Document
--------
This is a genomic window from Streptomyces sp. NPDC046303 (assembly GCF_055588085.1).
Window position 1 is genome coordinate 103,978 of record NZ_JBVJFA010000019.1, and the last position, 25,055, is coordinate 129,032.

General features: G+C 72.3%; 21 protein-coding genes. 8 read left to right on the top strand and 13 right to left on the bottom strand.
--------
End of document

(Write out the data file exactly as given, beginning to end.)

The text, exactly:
This is a genomic window from Streptomyces sp. NPDC046303 (assembly GCF_055588085.1).
Window position 1 is genome coordinate 103,978 of record NZ_JBVJFA010000019.1, and the last position, 25,055, is coordinate 129,032.

General features: G+C 72.3%; 21 protein-coding genes. 8 read left to right on the top strand and 13 right to left on the bottom strand.